Aesthetics and modernity
In recent years it has become apparent that many questions which ﬁrst became
manifest during the emergence of philosophical aesthetics at the end of the
eighteenth century play a decisive role both in mainstream philosophy and in
literarytheory. The critiques of the idea that the world is ‘ready-made’ by
Hilary Putnam and other pragmatically oriented thinkers, the concomitant
attention by Nelson Goodman, Richard Rorty and others to the ‘world-making’
aspects of language, the related moves in the philosophy of language on
What does race have to do with the Yugoslav region?
as a region) not as analytics for separate parts of the world but as descriptions of two twentieth-century world-historical transformations which both had global reach. Sharad Chari and Katherine Verdery, a geographer of capitalism and an anthropologist of postsocialism, respectively, termed this agenda ‘thinking between the posts’, urging scholars not to divide the globe into one sphere defined by the end of empire and another defined by the end of the Cold War; their 2009 article epitomised efforts in literarytheory, social/cultural history and gender studies
Despite these diﬃculties, Benjamin’s account of endless reﬂection can be
productively linked to both a theory of the work of art and a theory of language
which point forward to many of the issues of contemporary literarytheory.
Benjamin’s account comes close to Schelling’s contention that artworks can be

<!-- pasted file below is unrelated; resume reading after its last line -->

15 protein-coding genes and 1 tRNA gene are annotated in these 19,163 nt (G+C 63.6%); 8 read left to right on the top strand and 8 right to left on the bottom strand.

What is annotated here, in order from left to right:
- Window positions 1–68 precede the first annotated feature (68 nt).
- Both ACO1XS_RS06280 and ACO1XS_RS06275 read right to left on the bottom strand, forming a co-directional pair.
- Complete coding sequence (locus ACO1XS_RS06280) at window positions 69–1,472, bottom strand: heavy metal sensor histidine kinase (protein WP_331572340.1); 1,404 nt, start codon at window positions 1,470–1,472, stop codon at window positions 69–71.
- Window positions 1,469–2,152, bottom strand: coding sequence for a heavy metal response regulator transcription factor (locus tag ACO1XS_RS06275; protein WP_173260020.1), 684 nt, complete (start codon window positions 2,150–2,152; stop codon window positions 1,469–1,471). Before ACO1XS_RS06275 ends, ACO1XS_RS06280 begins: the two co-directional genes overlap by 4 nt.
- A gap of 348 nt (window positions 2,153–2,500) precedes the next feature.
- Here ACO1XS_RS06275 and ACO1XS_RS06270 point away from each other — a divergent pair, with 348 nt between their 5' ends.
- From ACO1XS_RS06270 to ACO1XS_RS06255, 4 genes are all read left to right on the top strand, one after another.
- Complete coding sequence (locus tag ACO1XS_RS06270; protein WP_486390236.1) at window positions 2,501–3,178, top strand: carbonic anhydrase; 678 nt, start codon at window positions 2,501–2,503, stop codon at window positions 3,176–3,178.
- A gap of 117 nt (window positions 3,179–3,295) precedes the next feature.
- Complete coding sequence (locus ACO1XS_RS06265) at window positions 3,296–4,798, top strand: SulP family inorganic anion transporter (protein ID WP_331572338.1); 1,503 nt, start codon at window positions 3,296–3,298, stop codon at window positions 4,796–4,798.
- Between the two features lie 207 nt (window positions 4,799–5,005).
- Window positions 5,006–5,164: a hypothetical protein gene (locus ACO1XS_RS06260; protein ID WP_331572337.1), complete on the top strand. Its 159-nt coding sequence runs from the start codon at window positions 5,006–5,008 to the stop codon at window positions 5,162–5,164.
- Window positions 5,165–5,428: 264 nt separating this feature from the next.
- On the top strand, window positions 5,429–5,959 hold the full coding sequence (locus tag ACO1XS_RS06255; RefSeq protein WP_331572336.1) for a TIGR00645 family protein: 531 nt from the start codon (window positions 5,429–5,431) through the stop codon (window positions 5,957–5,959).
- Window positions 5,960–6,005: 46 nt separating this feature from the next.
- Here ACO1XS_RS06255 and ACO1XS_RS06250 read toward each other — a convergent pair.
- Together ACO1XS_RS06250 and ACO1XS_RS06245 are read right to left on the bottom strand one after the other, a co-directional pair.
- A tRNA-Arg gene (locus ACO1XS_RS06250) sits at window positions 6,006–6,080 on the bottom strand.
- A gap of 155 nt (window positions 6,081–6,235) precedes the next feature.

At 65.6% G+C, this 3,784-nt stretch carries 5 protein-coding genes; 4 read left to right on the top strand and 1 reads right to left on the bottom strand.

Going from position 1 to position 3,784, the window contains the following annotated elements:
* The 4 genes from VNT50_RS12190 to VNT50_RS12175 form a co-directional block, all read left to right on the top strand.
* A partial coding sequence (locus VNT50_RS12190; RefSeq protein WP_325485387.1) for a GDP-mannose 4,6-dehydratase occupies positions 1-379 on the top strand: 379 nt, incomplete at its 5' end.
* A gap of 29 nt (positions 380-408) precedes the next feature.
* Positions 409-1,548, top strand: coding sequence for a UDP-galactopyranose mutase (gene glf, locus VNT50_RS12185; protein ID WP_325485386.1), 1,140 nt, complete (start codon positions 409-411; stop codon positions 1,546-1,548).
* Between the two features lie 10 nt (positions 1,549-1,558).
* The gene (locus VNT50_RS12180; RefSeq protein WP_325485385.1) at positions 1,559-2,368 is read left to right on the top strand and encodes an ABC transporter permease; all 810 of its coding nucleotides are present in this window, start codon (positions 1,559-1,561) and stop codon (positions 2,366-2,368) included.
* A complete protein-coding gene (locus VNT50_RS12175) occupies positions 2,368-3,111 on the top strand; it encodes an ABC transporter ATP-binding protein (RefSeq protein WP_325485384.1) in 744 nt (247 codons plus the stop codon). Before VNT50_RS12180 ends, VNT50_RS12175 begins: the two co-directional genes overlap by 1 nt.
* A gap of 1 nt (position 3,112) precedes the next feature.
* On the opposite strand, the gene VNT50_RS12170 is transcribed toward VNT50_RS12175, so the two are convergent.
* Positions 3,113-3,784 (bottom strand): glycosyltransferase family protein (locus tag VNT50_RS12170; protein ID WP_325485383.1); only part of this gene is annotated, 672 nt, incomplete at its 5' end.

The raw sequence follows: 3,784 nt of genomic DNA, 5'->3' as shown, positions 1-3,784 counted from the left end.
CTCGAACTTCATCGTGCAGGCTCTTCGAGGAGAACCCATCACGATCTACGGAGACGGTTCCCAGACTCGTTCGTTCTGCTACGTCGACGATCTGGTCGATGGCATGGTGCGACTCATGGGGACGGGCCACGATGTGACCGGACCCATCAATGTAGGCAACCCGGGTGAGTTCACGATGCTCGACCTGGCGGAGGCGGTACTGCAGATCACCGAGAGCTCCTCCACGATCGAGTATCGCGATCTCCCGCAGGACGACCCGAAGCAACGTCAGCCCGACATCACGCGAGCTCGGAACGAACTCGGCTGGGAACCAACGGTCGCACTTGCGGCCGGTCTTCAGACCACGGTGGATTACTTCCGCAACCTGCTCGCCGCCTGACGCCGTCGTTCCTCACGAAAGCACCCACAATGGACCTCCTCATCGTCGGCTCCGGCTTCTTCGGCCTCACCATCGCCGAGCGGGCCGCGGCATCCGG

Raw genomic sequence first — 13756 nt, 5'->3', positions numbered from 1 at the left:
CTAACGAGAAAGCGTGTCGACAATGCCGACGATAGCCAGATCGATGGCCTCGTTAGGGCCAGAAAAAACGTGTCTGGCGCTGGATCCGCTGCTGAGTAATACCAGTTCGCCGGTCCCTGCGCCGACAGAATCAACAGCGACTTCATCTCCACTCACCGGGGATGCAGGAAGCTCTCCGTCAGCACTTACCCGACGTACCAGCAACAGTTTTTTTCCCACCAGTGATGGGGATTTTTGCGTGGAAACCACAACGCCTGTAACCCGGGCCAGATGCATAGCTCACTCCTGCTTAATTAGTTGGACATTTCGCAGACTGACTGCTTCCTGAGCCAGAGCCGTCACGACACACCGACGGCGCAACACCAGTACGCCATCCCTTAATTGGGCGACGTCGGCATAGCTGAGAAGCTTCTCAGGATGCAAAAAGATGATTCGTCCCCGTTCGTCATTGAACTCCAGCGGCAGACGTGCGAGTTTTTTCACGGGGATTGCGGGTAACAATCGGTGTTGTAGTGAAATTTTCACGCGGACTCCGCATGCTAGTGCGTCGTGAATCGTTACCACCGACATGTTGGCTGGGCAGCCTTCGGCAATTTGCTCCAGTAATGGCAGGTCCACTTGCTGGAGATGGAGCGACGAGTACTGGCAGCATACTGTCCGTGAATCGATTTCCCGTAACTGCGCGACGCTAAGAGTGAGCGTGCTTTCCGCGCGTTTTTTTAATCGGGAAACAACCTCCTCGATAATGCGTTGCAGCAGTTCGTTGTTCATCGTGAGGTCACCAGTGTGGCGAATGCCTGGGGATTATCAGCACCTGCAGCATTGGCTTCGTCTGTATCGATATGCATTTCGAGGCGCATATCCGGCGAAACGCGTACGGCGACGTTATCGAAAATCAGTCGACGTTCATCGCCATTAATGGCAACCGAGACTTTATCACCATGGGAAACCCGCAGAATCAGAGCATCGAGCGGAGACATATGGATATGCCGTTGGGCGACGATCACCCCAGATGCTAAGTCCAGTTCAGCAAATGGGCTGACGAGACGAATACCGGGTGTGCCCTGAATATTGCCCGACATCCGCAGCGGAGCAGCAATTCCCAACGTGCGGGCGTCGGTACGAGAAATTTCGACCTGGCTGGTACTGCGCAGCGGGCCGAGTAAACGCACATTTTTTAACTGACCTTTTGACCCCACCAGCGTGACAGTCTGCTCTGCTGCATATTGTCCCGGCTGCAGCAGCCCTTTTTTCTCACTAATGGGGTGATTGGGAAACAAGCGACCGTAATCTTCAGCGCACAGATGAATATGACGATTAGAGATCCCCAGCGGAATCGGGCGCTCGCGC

endlessly interpreted ‘as if they contained an inﬁnity of intentions, whereby one
can never say whether this inﬁnity lay in the artist himself or just in the work of
art’ (Schelling I/3 p. 620). The similarity is a result of the fact that in both artworks are
contemporary literarytheory, in which the boundaries between linguistic communities become
uncrossable. One of the most productive aspects of Schleiermacher’s work is its
rejection of naive versions of relativism and its insistence on truth and objectivity. At the same time, he gives full weight to the fact that the problems involved
both in communication within languages and translation between them deeply
aﬀect the nature of the philosophical enterprise, rendering it inherently impossible to complete in the manner demanded by traditional metaphysics.
Although he is
However, like so many of his contemporaries, he did not regard the boundaries
between forms of theoretical and creative activity as ﬁxed, and his philosophy
is an integral part of a wider project which includes scientiﬁc and literary work.
One of the main reasons why Novalis has become the focus of recent attention
is that he asks questions about subjectivity which already involve issues relating
to the ‘subversion of the subject’ which has become the theme of so much recent
theoretical discussion. Claims in certain areas of contemporary European philosophy and literary